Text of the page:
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Do-gooders come under self-scanner

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February 20, 2003
Times News Network
Namita Devidayal

MUMBAI: It's the donor's perpetual dilemma. People want to contribute to a charity (especially around tax time) but are confused about where they can find a truly deserving organisation.

Recognising the need for greater accountability, a group of non-governmental organisations (NGOs) has created the Credibility Alliance, a ratings agency for the do-gooder world.

The alliance, which is still in its formative stages, has worked with close to 15,000 NGOs as well as donors and government bodies to come up with a list of norms. For instance, an NGO should go through an annual audit, or it should discourage its staffers from needless conference-hopping.

"There is a need to be accountable not just to donors, but also to benefactors. Even the government has the right to know what is going on, after all they're giving the tax benefits," said Venkat Krishnan N. of the Give Foundation, a fund-raising body.

The Give Foundation is about to launch a website,, which will list 70-odd NGOs that have passed the Credibility Alliance's norms. Another website, Indianngos. com, will also actively promote the guidelines.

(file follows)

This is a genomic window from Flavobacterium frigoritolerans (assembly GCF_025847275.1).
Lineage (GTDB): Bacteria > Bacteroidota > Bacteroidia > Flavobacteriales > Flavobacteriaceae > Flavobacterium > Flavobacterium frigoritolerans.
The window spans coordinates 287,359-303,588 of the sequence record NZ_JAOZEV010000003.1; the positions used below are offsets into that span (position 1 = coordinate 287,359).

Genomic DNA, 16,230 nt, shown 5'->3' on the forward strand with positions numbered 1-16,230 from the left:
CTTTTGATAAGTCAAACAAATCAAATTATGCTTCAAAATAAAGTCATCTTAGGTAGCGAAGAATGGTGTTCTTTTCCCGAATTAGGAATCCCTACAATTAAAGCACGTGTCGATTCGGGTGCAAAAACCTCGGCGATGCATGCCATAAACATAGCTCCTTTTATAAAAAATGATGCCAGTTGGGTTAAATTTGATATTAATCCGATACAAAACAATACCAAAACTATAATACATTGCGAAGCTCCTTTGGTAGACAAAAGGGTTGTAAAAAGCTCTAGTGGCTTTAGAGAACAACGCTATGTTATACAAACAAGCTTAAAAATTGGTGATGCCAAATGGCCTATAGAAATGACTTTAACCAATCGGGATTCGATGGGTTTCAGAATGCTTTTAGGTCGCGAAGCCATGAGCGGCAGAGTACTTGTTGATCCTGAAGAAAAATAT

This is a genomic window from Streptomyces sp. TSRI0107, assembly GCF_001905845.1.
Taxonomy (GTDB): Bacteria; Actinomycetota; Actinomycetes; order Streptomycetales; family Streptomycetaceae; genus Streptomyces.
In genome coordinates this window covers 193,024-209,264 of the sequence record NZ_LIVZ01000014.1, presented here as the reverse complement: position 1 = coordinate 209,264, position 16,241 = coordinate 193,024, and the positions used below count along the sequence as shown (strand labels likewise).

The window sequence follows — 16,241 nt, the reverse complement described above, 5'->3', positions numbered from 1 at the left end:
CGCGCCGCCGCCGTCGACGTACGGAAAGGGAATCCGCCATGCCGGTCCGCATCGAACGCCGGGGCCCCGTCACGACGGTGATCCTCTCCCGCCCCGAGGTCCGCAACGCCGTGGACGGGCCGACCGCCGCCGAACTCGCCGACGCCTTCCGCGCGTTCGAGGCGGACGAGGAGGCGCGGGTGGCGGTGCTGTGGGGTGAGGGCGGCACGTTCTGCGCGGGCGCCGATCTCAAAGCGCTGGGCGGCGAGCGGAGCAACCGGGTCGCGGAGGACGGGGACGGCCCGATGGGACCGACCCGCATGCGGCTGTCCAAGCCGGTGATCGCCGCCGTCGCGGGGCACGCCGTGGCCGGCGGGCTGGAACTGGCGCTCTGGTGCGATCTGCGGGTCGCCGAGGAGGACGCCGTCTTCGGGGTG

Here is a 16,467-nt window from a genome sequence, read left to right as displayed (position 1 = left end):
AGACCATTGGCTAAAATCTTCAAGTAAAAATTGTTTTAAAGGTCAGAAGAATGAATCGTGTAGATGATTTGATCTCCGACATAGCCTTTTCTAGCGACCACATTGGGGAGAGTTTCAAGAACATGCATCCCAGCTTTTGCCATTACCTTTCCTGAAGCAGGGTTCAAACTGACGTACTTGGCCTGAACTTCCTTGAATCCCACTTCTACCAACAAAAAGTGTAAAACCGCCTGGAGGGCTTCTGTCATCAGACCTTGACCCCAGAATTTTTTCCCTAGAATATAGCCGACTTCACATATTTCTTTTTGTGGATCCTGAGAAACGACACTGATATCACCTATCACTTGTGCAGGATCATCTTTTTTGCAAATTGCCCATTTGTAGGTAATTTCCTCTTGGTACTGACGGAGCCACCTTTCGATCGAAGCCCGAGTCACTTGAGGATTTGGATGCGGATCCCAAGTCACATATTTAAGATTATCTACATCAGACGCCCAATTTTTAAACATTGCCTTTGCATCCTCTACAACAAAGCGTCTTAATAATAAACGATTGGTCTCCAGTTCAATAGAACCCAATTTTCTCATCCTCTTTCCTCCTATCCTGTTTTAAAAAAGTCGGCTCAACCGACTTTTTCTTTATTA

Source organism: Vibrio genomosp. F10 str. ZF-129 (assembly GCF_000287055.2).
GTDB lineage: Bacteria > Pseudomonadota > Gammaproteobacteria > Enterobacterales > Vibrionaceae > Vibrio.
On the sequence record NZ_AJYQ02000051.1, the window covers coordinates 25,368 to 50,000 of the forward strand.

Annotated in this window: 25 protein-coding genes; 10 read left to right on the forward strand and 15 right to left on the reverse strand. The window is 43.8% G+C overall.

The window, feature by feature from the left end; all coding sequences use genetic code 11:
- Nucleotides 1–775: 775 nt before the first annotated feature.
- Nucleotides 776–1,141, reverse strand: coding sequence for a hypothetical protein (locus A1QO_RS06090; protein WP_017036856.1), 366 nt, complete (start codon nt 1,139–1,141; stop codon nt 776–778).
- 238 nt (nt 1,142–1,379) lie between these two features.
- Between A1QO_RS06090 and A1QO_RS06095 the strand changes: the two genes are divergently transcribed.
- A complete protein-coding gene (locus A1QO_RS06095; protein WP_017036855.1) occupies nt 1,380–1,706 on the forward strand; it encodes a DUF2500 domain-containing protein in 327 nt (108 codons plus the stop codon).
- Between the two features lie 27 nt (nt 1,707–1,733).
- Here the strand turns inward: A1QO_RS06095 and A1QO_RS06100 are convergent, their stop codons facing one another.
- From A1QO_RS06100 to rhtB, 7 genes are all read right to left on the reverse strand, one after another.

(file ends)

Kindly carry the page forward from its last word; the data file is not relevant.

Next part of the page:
There have been numerous individual attempts at standardisation in the past. For instance, Childline, a support group for street children, had got one of the big five accounting firms to rate its work and has been one of the key promoters of the Credibility Alliance.

Three years ago, the Planning Commission had surveyed 3,000 NGOs in an effort to validate and rate them.

"We suddenly realised that since we're all looking at the same thing, why not consolidate efforts," said Pervin Varma of Child Relief & You, which supports 163 children's organisations.

The result was numerous meetings across the country. In place of AIDS and rural welfare, social workers debated subjects like corporate governance and ISO standards. "It was a tremendous learning experience for all concerned," said Mr Krishnan.

The IIM graduate describes how people like him had to unlearn their corporate urban mindset and recognise that different elements constitute a 'good' NGO. For a small NGO working with tribals in Orissa, for instance, publishing an annual report would be irrelevant because it presumes literacy.

Said Mathew Cherian, head of Charities Aid Foundation, an international fund-raising body and honorary convenor of the Credibility Alliance, "We need to reach out more to the grass-roots organisations. We've now translated our guidelines into nine languages and will hold workshops across the country." So far, 300 NGOs have signed on.

Recognising the need for greater accountability, a group of NGOs has created a ratings agency—the Credibility Alliance

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